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Standing the Test of Time

Iconic Colorado Park Celebrates Centennial

The park dresses in bright yellow for fall and Trail Ridge Road is open till the first snow.

The park dresses in bright yellow for fall and Trail Ridge Road is open till the first snow.

For being a hundred years old, she looks pretty darn good. She’s well preserved, as the saying goes.

And that’s the whole point.

Rocky Mountain National Park, arguably Colorado’s most iconic destination, celebrates its centennial as a park this year. President Woodrow Wilson signed the bill to make it official on Jan. 26, 1915. 

And although that’s the actual centennial date, the park staff is making sure that visitors get in on the celebration no matter when they come. The festivities continue till September. 

“We want everyone to get in on the fun,” says Barbara Scott, a park ranger interpreter and coordinator of the anniversary events. 

Something for Everyone

In all, it’s a fairly low-key celebration, with lots of special exhibits, lectures, ranger tours and unique events.

For example, a Model T car club will do a car-camping trip reminiscent of the park’s early days.

“That’s especially appropriate here, because our earliest visitors came by car. We weren’t on a rail line like many other parks,” such as Grand Canyon, Yellowstone and Glacier, Scott says.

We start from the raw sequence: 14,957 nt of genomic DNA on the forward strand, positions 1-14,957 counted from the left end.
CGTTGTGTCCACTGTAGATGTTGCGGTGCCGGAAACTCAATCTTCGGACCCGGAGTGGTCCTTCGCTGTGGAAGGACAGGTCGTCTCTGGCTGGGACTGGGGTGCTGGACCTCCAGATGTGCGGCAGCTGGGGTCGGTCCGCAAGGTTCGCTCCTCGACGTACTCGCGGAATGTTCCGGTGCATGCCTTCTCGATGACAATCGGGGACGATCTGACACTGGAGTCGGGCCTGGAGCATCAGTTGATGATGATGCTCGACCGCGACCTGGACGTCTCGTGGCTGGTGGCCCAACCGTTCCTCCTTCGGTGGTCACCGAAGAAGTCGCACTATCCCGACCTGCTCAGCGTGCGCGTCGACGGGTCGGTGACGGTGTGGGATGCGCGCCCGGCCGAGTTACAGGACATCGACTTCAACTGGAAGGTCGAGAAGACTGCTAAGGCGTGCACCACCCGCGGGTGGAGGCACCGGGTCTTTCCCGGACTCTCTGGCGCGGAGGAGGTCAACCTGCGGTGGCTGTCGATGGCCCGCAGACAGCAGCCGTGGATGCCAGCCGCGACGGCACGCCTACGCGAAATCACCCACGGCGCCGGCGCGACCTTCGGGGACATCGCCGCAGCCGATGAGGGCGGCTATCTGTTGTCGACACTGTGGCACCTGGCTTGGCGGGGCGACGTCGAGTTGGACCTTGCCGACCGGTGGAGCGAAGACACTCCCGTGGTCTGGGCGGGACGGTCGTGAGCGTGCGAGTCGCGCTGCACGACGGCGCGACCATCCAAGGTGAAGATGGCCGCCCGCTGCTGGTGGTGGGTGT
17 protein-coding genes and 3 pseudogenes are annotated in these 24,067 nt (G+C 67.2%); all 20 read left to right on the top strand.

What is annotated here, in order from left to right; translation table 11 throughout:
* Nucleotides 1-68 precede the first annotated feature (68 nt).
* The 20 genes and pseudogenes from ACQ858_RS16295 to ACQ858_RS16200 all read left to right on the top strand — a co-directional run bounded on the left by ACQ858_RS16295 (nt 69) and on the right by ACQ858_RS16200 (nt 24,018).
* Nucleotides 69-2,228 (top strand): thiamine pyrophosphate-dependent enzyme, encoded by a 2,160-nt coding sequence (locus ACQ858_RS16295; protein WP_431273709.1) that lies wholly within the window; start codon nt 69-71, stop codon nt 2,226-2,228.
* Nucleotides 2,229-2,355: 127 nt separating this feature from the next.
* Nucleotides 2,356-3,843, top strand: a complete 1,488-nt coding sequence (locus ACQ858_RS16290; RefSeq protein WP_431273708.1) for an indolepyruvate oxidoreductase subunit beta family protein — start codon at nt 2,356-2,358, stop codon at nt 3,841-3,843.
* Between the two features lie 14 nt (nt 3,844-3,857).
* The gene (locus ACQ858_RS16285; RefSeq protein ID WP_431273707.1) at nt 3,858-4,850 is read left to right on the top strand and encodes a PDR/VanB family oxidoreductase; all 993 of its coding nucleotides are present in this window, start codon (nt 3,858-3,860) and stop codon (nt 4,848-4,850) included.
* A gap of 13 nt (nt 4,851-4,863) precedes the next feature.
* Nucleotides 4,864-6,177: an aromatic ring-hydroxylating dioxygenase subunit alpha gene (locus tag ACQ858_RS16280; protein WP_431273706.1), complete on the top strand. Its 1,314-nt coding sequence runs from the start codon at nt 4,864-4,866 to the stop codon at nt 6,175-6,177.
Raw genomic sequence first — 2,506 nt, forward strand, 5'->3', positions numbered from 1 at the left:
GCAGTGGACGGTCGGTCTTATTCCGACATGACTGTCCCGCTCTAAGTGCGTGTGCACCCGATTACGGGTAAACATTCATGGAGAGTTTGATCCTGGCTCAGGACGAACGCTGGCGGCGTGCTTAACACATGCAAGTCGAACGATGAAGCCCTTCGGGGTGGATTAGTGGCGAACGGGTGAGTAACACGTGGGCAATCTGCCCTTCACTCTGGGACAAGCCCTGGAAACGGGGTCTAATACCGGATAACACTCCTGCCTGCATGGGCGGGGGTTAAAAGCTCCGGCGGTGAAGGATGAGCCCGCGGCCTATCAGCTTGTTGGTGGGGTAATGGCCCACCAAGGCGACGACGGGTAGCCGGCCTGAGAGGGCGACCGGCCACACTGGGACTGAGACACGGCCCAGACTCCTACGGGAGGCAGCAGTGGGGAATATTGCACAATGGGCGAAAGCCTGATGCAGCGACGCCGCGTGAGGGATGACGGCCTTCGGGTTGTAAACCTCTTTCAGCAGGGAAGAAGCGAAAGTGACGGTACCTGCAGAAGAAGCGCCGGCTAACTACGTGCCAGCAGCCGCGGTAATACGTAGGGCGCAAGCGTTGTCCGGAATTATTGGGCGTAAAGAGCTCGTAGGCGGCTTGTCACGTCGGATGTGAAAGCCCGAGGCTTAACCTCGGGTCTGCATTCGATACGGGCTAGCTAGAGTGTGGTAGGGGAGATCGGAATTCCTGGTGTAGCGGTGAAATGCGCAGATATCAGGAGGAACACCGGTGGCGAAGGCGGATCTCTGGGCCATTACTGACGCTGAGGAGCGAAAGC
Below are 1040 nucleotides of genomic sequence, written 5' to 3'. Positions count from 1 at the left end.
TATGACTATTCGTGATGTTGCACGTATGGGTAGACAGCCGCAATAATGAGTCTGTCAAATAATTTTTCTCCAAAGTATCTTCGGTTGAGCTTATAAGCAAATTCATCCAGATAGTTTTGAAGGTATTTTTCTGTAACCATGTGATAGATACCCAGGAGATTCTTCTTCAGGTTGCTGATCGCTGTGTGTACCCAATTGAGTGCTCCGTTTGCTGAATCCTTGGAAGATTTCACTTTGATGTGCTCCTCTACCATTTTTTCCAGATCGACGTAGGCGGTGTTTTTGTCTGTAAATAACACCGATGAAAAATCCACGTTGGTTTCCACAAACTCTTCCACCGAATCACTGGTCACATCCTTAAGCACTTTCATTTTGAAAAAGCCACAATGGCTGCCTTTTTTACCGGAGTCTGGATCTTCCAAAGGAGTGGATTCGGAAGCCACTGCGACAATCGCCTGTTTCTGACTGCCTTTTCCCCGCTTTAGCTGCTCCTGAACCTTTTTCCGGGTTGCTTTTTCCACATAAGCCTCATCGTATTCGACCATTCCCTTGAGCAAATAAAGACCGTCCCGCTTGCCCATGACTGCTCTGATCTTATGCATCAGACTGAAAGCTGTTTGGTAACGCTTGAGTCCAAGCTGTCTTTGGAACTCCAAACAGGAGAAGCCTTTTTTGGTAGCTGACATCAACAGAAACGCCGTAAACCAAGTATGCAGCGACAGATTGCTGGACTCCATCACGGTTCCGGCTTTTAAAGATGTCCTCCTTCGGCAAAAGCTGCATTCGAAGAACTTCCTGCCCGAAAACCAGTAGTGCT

The grand finale will be a rededication of the park on Sept. 3 and 4. There’ll be a party, family activities and guest speakers that weekend.

“We will recommit to (its) preservation for the next 100 years,” Scott says.

Timeless Beauty

Much of the park is unchanged from when it first opened. The park has always been managed as de facto wilderness, a protection assured when it became part of the National Wilderness Preservation System in 2009.

Boasting the highest continuous paved road in the nation, the park’s main thoroughfare, Trail Ridge Road, connects the towns of Estes Park on the east and Grand Lake on the west, hitting a mid-point summit at just over 12,000 feet in altitude. 

 At the summit, a path with steps leads visitors up to the pinnacle, where they get panoramic views from the top of the world.

Thinking Ahead

The park gets more than 3 million visitors a year – mainly during the few short months from about Memorial Day to the first snowfall in September or October.

And though park staff expects additional visitors for its centennial, there are already systems in place to handle the load. A shuttle system takes guests to the most popular spots, so they can leave their cars in town or near the entrance and catch a ride to popular Bear Lake or Sprague Lake, for example –two of the most heavily visited sites in the park. 

Planning to camp in the park? Make reservations early – months early. Campsites fill up fast.

Special events for this summer will include a concert of original music written for the anniversary, performed on June 12 and 13. 

To see the full schedule, visit www.rmnp100.com.